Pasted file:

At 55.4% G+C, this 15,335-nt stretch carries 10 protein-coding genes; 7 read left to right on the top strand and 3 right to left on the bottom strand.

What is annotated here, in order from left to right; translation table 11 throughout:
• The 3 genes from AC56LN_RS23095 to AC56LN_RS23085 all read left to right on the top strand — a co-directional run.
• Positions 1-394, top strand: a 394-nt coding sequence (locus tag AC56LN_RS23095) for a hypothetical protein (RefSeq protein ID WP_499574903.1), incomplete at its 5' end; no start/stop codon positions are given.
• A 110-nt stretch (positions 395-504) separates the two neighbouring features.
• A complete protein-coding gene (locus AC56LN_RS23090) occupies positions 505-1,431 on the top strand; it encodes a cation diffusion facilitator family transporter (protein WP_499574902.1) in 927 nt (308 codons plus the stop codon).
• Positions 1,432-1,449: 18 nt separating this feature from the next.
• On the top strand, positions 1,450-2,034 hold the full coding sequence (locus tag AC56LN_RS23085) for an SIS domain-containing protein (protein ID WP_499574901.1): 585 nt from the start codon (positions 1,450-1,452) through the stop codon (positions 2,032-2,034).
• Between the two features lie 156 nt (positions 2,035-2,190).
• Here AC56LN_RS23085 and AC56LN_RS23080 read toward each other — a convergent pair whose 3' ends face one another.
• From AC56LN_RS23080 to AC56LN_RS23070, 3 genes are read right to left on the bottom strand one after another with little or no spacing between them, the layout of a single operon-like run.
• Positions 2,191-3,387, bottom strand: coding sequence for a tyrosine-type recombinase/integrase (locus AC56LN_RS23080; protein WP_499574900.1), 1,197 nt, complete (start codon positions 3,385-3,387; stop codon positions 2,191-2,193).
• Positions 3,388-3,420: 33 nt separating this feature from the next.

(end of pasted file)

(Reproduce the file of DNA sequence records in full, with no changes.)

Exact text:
At 55.4% G+C, this 15,335-nt stretch carries 10 protein-coding genes; 7 read left to right on the top strand and 3 right to left on the bottom strand.

What is annotated here, in order from left to right; translation table 11 throughout:
• The 3 genes from AC56LN_RS23095 to AC56LN_RS23085 all read left to right on the top strand — a co-directional run.
• Positions 1-394, top strand: a 394-nt coding sequence (locus tag AC56LN_RS23095) for a hypothetical protein (RefSeq protein ID WP_499574903.1), incomplete at its 5' end; no start/stop codon positions are given.
• A 110-nt stretch (positions 395-504) separates the two neighbouring features.
• A complete protein-coding gene (locus AC56LN_RS23090) occupies positions 505-1,431 on the top strand; it encodes a cation diffusion facilitator family transporter (protein WP_499574902.1) in 927 nt (308 codons plus the stop codon).
• Positions 1,432-1,449: 18 nt separating this feature from the next.
• On the top strand, positions 1,450-2,034 hold the full coding sequence (locus tag AC56LN_RS23085) for an SIS domain-containing protein (protein ID WP_499574901.1): 585 nt from the start codon (positions 1,450-1,452) through the stop codon (positions 2,032-2,034).
• Between the two features lie 156 nt (positions 2,035-2,190).
• Here AC56LN_RS23085 and AC56LN_RS23080 read toward each other — a convergent pair whose 3' ends face one another.
• From AC56LN_RS23080 to AC56LN_RS23070, 3 genes are read right to left on the bottom strand one after another with little or no spacing between them, the layout of a single operon-like run.
• Positions 2,191-3,387, bottom strand: coding sequence for a tyrosine-type recombinase/integrase (locus AC56LN_RS23080; protein WP_499574900.1), 1,197 nt, complete (start codon positions 3,385-3,387; stop codon positions 2,191-2,193).
• Positions 3,388-3,420: 33 nt separating this feature from the next.